c.2015 New York Times News Service
c.2015 New York Times News Service
The actresses at the Golden Globes may have enrobed themselves like goddesses, but they were eager to remind viewers that they have feet of clay.
“You know I had a baby five weeks ago,” Rosamund Pike, the English star of “Gone Girl,” said rather plaintively to that practiced E! smoothie Ryan Seacrest, her hand hovering with a vestigial protectiveness over her midriff. She was wearing a white Vera Wang dress that hung a little low on her torso, with strings at the back, like a paper-doll cutout, and a thousand online knives were already out.
Speaking of her own cross-haltered and well-fitted Michael Kors dress, Emily Blunt of “Into the Woods” said, “It’s a little soggy at the bottom,” endearingly managing Seacrest’s expectations. Her dress was also white, with a solar plexus-baring triangle, and she wore an up-do braided as if she’d just tramped in through the mud from her role as the Baker’s Wife.
“They’re actual feathers — I could fly away!” said Claire Danes of “Homeland” (wishful thinking, perhaps?), describing to the host some of the many embellishments on her Valentino gown, which, like “Into the Woods,” conjured something of Bruno Bettelheim’s “The Uses of Enchantment”: sapphire-blue, emerald-green and ballet-pink glowing on a base of black.
Though these gowns retail for more than many American mortals earn in a year — that’s if they are put on store’s racks at all; most are snatched by stylists straight from designers’ ateliers — several stars conveyed earthy folksiness. “Apparently it took 30 people to make this in a week,” a pregnant Keira Knightley of “The Imitation Game,” said of her ruffle-trimmed, insect-printed Chanel frock. “What if I spill something down it or I rip it?” (Surely the large butterfly she wore on her wrist would slurp up any wayward nectar.) Kristen Wiig, a presenter, wore a white peasant dress by Delphine Manivet, and Ruth Wilson, of the Showtime series “The Affair,” wore a grassy-green Prada column with stripes thrown casually hither and yon. Lupita Nyong’o, in Giambattista Valli couture, looked like a lilac plucked out of a Mother’s Day bouquet.
But among the arrivals pawing apologetically at the ground, there was also plenty of sparkle and good old-fashioned unapologetic glam-hamming. Jennifer Lopez wore a beige Zuhair Murad dress covered in silver crosshatching whose neckline stopped just short of the record-setting plunge of the green Versace she wore to the 2000 Grammys. Julianne Moore, in Givenchy, and Jennifer Aniston, in Saint Laurent, also chose glitter (and feathers, too, in Moore’s case), though they balanced these flash-grabbing fabrics with modest bib fronts.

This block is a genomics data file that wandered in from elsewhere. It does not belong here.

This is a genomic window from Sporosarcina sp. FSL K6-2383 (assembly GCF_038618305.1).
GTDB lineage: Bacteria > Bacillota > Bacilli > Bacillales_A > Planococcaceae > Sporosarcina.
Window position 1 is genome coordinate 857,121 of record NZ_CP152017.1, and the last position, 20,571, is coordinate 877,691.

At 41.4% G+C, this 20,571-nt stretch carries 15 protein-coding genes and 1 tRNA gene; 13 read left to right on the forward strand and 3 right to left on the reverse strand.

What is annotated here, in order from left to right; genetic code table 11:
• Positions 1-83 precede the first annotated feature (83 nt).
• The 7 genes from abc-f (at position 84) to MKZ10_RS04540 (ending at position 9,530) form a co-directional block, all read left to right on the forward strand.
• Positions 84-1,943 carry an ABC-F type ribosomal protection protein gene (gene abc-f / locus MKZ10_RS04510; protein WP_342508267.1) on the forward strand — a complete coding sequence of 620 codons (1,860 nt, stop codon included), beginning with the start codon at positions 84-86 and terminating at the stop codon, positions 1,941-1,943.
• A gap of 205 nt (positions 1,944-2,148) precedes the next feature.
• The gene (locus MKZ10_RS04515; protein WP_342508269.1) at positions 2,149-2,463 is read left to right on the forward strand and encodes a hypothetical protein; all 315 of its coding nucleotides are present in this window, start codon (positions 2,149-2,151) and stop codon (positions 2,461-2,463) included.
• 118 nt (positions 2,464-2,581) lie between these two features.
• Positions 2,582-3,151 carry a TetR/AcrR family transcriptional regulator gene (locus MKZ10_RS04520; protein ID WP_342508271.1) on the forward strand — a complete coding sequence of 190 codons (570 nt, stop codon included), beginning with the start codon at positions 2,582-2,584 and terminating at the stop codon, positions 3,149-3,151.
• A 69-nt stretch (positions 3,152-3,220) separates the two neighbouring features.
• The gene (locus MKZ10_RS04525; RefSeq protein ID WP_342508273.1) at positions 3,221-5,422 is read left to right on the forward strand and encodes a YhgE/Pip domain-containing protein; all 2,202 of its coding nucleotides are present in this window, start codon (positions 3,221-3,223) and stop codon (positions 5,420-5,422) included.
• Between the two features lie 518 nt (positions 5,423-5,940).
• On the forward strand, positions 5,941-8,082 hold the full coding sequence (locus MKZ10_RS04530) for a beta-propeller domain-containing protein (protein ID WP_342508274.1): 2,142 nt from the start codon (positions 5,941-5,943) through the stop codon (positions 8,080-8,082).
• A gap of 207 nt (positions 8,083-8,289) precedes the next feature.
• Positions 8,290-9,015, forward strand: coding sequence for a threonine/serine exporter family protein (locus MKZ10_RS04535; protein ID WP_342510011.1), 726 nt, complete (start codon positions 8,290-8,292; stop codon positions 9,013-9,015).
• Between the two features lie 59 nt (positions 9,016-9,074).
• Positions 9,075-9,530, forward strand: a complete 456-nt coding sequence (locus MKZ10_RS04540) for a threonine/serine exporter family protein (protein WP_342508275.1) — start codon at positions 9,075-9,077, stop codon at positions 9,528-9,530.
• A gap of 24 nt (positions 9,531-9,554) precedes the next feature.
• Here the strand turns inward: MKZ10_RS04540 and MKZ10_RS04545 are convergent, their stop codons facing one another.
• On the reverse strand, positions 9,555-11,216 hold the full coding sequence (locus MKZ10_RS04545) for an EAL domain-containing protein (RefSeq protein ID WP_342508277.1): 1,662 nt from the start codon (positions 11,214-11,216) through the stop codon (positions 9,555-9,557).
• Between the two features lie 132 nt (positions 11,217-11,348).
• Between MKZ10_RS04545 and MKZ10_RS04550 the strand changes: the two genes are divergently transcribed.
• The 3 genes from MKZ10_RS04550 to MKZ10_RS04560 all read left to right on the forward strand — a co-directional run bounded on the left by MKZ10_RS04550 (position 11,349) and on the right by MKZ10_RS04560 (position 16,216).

Aniston also took the time to have her hair, perhaps the most scrutinized since Rapunzel’s, styled into a tight chignon — thus sparing herself the hisses heaped upon those who chose the admittedly more shopworn Rita Hayworth waves.
Draping is a classic-Hollywood technique — indeed a classic Greek technique — that felt somewhat fresher here. Among those to display it was Naomi Watts, wearing a yellow strapless dress by Gucci with two striking accessories: a diamond Bulgari snake necklace, as if to ward off the backbiters of Sony, and the dramatically arching eyebrow of her husband, actor Liev Schreiber. Though one might expect Amy Adams, front row at Gucci’s spring show in Milan, to also choose a gown from that house, she decided on draped periwinkle Versace instead. Jessica Chastain’s dress, a bronze variation of the gold-pleated William Travilla one that Marilyn Monroe wore in “Gentlemen Prefer Blondes,” was also by Versace.
Though it’s been on shaky ground in recent years, the house of Zac Posen also had a successful night, outfitting Christine Baranski of “Into the Woods” in a plum gown with clavicle cutouts, Katherine Heigl of “State of Affairs” in trumpet-hemmed navy blue, and Lena Dunham, in simple red satin baring the tattoos on her back. Also in red was Dunham’s colleague, Allison Williams, though her ridged Armani Privé made that starlet, who recently played Peter Pan, look as if she’d flown down from a recently shelved box of Christmas ribbons.